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Iron Man 3

Shane Black is the most underrated writer/director working in the film industry today. A brief synopsis of his resumé follows:

  • Lethal Weapon – Screenplay
  • Monster Squad – Screenplay
  • Lethal Weapon 2 – Story and Characters
  • The Last Boy Scout – Screenplay
  • The Last Action Hero – Screenplay
  • The Long Kiss Goodnight – Screenplay
  • Kiss Kiss Bang Bang – Writer and Director

Not a bad film in the bunch. And now he is the co-writer and director of Iron Man 3, by far the best of the three Iron Man films. (and in some ways makes the second film worse) Though not as good as The Avengers, this is a terrific follow-up to the events of that film. Iron Man 3 takes place one year after the alien invasion in New York and Tony Stark is having difficulty coping with everything he went through during the course of that story.

Once again Robert Downey Jr. reprises his role of Tony Stark, a role he seems to be born to play. Gwyneth Paltrow joins him again as Pepper Potts, who is once again the CEO of Stark Industries and is still in a romantic relationship with Tony Stark. Don Cheadle, who took over the role of James “Rhodey” Rhodes in Iron Man 2 from Terrence Howard, returns as War Machine, though he has been re-branded by the President of the United States (William Sadler) as Iron Patriot. Jon Favreau, who helmed Iron Man 1 and 2, rejoins the cast as Happy Hogan, Tony Stark’s “bodyguard” and friend, and is now the head of security at Stark Industries.

Iron Man 3 introduces a bevy of new characters, not the least of which is “The Mandarin” portrayed in superlative fashion by the amazing Sir Ben Kingsley (Gandhi). Guy Pearce (Memento) plays Aldrich Killian, a character who comic book fans will recognize as the creator of the Extremis virus. Rounding out the new characters is Maya Hansen (Rebecca Hall) who is a genetic engineer and a former lover of Tony Stark’s from before he became Iron Man.

The film begins with an amazingly well-choreographed and funny scene where Tony is testing out his new Mark XLII armor, a new suit whose components all have their own individual sources of propulsion which are remote controlled via subdermal microchips that Tony implanted into himself. This new suit is reminiscent of the Extremis armor in the comics, though, to be clear, the Mark XLII in the film is not his Extremis armor. The test doesn’t go exactly according to plan and it is here revealed that Tony hasn’t been sleeping well due to the trauma he incurred during the Chitauri invasion of New York in The Avengers.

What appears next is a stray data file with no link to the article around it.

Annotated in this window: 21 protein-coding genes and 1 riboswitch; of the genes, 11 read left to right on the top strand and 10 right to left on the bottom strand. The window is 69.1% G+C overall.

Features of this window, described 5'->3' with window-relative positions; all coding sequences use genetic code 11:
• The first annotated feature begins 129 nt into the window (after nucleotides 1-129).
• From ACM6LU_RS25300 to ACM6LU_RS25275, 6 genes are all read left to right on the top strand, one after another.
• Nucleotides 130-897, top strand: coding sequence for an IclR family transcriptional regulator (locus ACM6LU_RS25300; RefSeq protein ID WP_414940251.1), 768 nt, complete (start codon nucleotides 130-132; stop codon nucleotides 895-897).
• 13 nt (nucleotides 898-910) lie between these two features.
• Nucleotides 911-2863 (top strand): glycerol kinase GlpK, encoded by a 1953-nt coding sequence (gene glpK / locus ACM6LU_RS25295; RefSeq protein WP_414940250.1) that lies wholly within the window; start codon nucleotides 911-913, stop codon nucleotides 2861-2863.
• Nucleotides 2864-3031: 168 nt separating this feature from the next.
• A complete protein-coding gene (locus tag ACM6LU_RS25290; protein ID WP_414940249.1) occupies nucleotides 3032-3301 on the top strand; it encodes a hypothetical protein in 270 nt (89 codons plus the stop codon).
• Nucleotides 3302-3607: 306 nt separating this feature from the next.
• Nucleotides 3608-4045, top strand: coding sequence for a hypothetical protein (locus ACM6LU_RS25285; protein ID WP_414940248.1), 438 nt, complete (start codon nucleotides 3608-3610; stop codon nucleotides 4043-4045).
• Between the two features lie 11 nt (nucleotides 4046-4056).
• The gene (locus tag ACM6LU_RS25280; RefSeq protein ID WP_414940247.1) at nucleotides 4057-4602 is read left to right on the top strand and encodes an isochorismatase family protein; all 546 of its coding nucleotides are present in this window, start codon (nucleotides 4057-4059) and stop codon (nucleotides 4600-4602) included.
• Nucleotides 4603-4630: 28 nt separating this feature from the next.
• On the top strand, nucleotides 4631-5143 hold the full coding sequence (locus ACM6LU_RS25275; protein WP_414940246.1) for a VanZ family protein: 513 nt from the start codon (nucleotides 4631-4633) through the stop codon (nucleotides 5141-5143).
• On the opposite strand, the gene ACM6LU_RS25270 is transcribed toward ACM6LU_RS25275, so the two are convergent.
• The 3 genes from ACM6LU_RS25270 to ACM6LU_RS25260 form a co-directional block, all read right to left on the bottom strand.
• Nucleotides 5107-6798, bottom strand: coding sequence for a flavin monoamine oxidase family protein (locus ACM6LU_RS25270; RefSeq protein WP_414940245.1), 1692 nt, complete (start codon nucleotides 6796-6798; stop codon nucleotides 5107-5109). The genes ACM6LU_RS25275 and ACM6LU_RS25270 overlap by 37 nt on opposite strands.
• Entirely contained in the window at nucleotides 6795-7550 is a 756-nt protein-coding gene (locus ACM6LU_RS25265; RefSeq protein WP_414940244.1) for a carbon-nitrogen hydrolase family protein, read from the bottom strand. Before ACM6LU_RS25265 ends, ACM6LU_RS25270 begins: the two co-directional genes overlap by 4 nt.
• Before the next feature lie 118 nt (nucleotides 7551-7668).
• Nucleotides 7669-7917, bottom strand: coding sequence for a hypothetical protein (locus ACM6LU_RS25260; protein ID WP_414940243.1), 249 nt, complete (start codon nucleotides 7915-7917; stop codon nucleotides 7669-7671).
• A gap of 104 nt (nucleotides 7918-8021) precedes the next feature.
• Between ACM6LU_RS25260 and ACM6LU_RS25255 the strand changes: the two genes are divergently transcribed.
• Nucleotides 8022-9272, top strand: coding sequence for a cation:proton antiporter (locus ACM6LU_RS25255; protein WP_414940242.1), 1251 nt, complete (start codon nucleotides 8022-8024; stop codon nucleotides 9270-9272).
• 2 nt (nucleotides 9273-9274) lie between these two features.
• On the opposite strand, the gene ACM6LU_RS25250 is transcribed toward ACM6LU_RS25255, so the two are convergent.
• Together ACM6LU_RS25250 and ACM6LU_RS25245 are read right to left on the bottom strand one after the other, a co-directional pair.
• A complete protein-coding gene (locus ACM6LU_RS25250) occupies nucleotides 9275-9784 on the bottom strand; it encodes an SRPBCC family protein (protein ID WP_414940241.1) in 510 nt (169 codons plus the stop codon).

The story of the film centers mostly around Tony and his fight against The Mandarin but at the same time exploring how he copes with his post-traumatic stress disorder (as one character describes it) and the problems it raises in his life, mostly with his relationship with Pepper. However, don’t think the film is just about Tony and his “drama”. Oh no, there is plenty of action to go around and this is where Shane Black and his action expertise comes into full focus.

Shane has a strong background in action as you can see from the repertoire of films I mentioned previously. He even portrayed Hawkins in the film Predator, one of the greatest action films of all time. His first film, Lethal Weapon, is cited by many as one of the best “buddy cop” films of all time. The Last Boy Scout and The Long Kiss Goodnight are two of the most underrated action movies ever and have some of the best dialogue in action movie history. Kiss Kiss Bang Bang, Shane Black’s directorial debut, is one of his most critical successes, though it was over-looked by many movie-goers and made a paltry $4M at the U.S. box office though it found many new fans once the film hit home video. It also just so happened to star Robert Downey Jr., coincidentally or not-so-coincidentally enough. So, after Jon Favreau decided to move on to other films, including his upcoming Magic Kingdom with Disney, Shane Black just seems like a perfect fit and the results speak for themselves.

The action scenes in Iron Man 3 range from the comedic (Mark XLII armor opening sequence) to the balletic (the mid-air rescue) to the brutal (a rough-and-tumble brawl with two super-powered enemies while the Mark XLII armor is temporarily out of commission). Director Shane Black shows his penchant for action as well as his ability to write great dialogue all while telling a personal story where Tony has to fight some of his own personal demons. It’s a fantastic film all around. The only blemish on my movie-going experience was seeing it in 3D. It’s not that the 3D was particularly bad, but it certainly didn’t add anything to the experience. If you have a choice, I would definitely recommend seeing it in 2D as the extra expense for a 3D ticket is absolutely not worth it.

I must also advise those of you who see the movie to stay through the credits. Not only is the closing credit sequence one of the best I’ve ever seen, but the post-credit scene has a hilarious cameo performance involving a character from another Marvel film.

It has been rumored that this could be Robert Downey Jr.’s last appearance as Tony Stark as his contract with Disney expires after Iron Man 3. If Disney isn’t able to bring him back, I would be very disappointed as RDJ has truly embraced the character and made him his own over the four films in which he appears as Tony Stark. Iron Man just wouldn’t be the same without him. In fact, when he was initially cast as Iron Man, I personally thought it was an inspired choice and really the only one that made sense. As it stands now, I’m not sure who else could play Tony with as much aplomb and energy as Robert Downey Jr. has. However, if Iron Man 3 is his swan song as Tony Stark, he sure picked a great movie to go out on. Iron Man 3 gets my highest possible recommendation.


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